There are five popular types of kitchen cabinet door styles: full overlay, inset, lipped, partial overlay and tambour. Full overlay doors are very popular because they cover most of the cabinet frame and the hinges are concealed. Full overlay doors are usually found on frameless cabinets, but they can be found on framed cabinets as well. Inset doors are tightly fitted between the front edges of the cabinet box and are designed to sit between the rails and stiles of the cabinet frame. Most inset doors are found on framed cabinets. Lipped doors are similar to inset doors. Part of the door stile sits within the cabinet frame. There is a groove along the back edge that is made to fit over the face frame. The groove allows part of the door to rest in the cabinet and leaves the remaining part resting on the surface of the cabinet. Partial overlay doors are the most common. Unlike full overlay doors, which only leave about 1/8 inch of the face frame visible, partial overlay doors show about one-inch of the face frame. Tambour doors are constructed from separate piece that are attached to a flexible backing sheet. The sheet is then installed on a track that allows it to pull up like a shade and also slide around a corner.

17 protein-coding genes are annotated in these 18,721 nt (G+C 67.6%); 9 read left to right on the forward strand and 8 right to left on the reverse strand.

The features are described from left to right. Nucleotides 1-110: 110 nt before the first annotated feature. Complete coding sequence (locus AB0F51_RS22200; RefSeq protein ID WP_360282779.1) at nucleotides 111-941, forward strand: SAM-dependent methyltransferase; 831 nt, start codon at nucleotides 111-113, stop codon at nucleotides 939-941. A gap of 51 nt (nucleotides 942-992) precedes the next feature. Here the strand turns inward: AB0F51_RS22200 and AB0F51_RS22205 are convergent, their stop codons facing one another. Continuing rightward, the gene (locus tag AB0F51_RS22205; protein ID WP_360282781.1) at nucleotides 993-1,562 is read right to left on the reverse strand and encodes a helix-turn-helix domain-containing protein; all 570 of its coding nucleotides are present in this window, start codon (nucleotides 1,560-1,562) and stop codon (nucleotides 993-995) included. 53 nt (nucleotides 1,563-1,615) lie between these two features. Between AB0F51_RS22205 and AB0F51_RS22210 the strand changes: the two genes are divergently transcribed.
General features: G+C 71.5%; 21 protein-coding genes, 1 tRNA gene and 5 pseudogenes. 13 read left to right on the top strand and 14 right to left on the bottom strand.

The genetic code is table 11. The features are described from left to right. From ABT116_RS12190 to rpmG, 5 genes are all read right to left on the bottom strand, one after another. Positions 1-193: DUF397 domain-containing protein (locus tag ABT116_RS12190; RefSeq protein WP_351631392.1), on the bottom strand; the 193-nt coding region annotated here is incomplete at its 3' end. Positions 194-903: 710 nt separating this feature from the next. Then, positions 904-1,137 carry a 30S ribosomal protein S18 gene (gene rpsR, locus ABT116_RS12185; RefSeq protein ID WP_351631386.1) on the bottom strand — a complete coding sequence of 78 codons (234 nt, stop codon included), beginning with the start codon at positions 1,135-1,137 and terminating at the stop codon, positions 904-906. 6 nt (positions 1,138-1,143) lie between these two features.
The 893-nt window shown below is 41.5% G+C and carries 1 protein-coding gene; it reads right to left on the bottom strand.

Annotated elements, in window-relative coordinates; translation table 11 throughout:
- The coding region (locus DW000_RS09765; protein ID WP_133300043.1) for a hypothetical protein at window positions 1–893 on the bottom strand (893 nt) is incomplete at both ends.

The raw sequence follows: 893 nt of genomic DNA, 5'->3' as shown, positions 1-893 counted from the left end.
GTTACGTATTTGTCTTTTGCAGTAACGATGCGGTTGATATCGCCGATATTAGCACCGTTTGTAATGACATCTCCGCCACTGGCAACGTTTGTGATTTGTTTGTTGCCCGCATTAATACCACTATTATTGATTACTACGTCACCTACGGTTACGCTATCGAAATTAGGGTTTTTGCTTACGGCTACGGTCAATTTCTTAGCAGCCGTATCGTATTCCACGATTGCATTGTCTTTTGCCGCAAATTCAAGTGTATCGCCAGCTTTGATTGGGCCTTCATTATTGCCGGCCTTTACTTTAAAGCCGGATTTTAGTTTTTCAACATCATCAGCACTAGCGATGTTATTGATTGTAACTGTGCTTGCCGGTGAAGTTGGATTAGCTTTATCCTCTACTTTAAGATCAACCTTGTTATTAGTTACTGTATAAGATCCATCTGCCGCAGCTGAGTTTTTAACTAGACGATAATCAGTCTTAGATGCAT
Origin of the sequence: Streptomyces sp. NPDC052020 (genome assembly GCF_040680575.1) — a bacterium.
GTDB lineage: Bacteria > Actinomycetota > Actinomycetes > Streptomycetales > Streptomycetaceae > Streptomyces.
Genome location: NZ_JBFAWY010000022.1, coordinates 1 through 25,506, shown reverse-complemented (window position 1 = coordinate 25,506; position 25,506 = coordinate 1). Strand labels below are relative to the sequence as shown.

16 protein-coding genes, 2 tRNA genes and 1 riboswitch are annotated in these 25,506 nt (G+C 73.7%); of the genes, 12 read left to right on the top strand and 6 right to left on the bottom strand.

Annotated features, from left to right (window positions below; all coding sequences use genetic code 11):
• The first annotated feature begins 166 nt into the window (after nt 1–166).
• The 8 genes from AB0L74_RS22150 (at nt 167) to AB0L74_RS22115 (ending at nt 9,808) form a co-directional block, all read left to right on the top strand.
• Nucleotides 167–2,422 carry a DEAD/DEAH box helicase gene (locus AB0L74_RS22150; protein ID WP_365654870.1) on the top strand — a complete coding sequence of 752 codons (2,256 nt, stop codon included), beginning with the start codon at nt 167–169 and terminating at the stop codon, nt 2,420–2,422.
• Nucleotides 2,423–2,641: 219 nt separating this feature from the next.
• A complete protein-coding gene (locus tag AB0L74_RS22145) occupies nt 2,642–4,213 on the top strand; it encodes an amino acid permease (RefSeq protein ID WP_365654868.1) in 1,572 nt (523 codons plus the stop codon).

All too often, visions of a dream kitchen turn into a nightmare. Following are the top 5 mistakes to avoid.
1. Ripping out the kitchen too early. If you plan to use semi-custom cabinets, they are made to order and usually take at least 4 to 6 weeks. If you rip out the kitchen before ordering, you will be without a kitchen for more than a month before you even receive your cabinets. The best way to ensure that you are out of your kitchen for the least amount of time is to wait until your new cabinets arrive before tearing out the old ones. That way you can make sure that you have all of the cabinets you need and that they are in good condition and are ready to install.
2. Measuring your space improperly. Once semi-custom cabinets are manufactured for you, they can't be returned. If you've measured improperly, then you'll either have to make the cabinets work or order additional cabinets at an additional expense. There are a number of sites that offer free tools and design tips. Use them!
3. Not planning for every day use. Make it functional! All too often, narrow walkways, inconvenient door swings and poor island locations can really interrupt the flow of your work space. Be sure to create a work triangle between the stove, sink and refrigerator and keep all walkways at least 36 inches wide. Make sure that no entry, appliance or cabinet door with interfere with another.
4. Lack of counter space and storage. You can save counter space by installing appliances under cabinets or counters. A microwave can be installed above the stove or a drawer-type microwave can be installed in a cabinet under the counter. Be sure to plan outlets for countertop appliances. Storage is what cabinets are all about and pantry organizers and other accessories can help you keep things organized and easily accessible.
5. Going over budget. The cost of the kitchen remodel should not exceed 20 percent of the value of the home. Be prepared for unexpected expenses!